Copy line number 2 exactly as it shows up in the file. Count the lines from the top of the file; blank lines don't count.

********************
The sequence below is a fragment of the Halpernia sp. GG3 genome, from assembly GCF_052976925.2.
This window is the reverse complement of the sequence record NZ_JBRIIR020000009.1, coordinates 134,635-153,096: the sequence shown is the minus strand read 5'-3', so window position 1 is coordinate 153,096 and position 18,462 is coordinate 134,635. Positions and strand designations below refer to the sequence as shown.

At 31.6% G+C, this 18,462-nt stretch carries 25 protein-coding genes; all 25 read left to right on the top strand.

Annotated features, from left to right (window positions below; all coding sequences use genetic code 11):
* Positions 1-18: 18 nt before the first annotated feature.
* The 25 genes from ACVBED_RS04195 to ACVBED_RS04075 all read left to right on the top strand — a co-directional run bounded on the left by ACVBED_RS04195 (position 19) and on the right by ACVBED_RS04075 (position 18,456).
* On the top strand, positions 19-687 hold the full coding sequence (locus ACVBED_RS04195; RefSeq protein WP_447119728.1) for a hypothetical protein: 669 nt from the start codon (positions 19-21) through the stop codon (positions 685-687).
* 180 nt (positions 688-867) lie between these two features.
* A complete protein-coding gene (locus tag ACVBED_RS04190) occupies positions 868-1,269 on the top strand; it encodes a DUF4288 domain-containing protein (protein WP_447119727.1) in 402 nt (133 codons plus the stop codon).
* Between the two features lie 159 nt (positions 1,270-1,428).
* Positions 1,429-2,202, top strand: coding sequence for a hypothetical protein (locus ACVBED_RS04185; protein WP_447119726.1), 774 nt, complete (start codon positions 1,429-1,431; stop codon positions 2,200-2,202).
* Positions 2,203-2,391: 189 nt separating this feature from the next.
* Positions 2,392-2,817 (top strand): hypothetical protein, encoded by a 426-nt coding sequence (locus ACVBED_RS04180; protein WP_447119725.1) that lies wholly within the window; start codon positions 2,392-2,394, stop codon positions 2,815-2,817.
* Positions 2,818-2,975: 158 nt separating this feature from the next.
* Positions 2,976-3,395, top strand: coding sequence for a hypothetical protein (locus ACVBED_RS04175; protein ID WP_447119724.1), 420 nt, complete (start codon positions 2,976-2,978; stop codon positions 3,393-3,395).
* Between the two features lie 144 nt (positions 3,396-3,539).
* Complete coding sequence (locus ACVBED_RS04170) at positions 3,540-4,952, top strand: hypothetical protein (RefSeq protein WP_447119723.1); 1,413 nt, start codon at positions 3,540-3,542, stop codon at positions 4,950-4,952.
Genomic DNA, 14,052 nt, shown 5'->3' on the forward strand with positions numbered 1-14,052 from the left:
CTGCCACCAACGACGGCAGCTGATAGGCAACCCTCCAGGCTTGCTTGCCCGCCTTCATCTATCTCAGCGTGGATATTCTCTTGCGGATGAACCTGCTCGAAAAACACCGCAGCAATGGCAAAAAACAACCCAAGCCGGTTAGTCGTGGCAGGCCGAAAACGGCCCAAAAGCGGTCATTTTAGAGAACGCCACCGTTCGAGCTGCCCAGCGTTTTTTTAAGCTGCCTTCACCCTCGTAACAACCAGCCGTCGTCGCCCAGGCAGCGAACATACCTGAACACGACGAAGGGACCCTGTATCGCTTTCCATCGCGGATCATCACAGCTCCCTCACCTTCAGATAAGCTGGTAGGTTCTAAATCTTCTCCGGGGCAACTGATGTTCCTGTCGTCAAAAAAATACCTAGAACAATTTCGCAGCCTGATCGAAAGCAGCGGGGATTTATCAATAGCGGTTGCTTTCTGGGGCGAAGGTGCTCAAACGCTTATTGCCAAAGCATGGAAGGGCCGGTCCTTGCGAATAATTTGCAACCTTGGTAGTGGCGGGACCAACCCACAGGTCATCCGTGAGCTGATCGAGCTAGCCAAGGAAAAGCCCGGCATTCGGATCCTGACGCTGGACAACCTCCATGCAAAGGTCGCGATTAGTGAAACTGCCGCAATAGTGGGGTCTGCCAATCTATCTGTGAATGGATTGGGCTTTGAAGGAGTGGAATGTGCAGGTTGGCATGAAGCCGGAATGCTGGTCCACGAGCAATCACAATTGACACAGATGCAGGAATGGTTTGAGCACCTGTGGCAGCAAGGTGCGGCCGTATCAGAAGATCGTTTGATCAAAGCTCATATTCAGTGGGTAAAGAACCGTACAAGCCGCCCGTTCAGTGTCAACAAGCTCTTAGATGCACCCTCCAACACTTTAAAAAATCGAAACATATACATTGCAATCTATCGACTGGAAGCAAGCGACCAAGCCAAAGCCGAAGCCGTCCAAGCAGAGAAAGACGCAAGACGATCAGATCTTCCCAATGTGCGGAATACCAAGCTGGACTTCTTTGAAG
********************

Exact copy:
This window is the reverse complement of the sequence record NZ_JBRIIR020000009.1, coordinates 134,635-153,096: the sequence shown is the minus strand read 5'-3', so window position 1 is coordinate 153,096 and position 18,462 is coordinate 134,635. Positions and strand designations below refer to the sequence as shown.